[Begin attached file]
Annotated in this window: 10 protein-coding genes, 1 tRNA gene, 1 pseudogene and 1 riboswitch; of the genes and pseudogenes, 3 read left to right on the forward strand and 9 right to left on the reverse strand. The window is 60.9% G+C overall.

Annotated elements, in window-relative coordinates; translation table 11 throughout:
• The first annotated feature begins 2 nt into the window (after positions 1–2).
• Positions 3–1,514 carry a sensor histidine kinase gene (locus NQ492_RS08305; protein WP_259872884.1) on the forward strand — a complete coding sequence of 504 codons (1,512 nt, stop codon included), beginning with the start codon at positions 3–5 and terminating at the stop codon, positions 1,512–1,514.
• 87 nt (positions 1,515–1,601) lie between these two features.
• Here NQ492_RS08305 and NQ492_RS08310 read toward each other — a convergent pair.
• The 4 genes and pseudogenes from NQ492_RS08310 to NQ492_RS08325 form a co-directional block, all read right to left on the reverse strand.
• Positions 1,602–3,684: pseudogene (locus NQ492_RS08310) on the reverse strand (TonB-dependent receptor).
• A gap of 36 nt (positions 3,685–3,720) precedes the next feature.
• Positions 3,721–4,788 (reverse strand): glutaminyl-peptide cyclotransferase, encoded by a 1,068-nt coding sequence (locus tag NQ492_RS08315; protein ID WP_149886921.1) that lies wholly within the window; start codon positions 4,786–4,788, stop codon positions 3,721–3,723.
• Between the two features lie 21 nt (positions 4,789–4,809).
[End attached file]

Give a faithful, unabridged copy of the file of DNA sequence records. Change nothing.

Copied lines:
Annotated in this window: 10 protein-coding genes, 1 tRNA gene, 1 pseudogene and 1 riboswitch; of the genes and pseudogenes, 3 read left to right on the forward strand and 9 right to left on the reverse strand. The window is 60.9% G+C overall.

Annotated elements, in window-relative coordinates; translation table 11 throughout:
• The first annotated feature begins 2 nt into the window (after positions 1–2).
• Positions 3–1,514 carry a sensor histidine kinase gene (locus NQ492_RS08305; protein WP_259872884.1) on the forward strand — a complete coding sequence of 504 codons (1,512 nt, stop codon included), beginning with the start codon at positions 3–5 and terminating at the stop codon, positions 1,512–1,514.
• 87 nt (positions 1,515–1,601) lie between these two features.
• Here NQ492_RS08305 and NQ492_RS08310 read toward each other — a convergent pair.
• The 4 genes and pseudogenes from NQ492_RS08310 to NQ492_RS08325 form a co-directional block, all read right to left on the reverse strand.
• Positions 1,602–3,684: pseudogene (locus NQ492_RS08310) on the reverse strand (TonB-dependent receptor).
• A gap of 36 nt (positions 3,685–3,720) precedes the next feature.
• Positions 3,721–4,788 (reverse strand): glutaminyl-peptide cyclotransferase, encoded by a 1,068-nt coding sequence (locus tag NQ492_RS08315; protein ID WP_149886921.1) that lies wholly within the window; start codon positions 4,786–4,788, stop codon positions 3,721–3,723.
• Between the two features lie 21 nt (positions 4,789–4,809).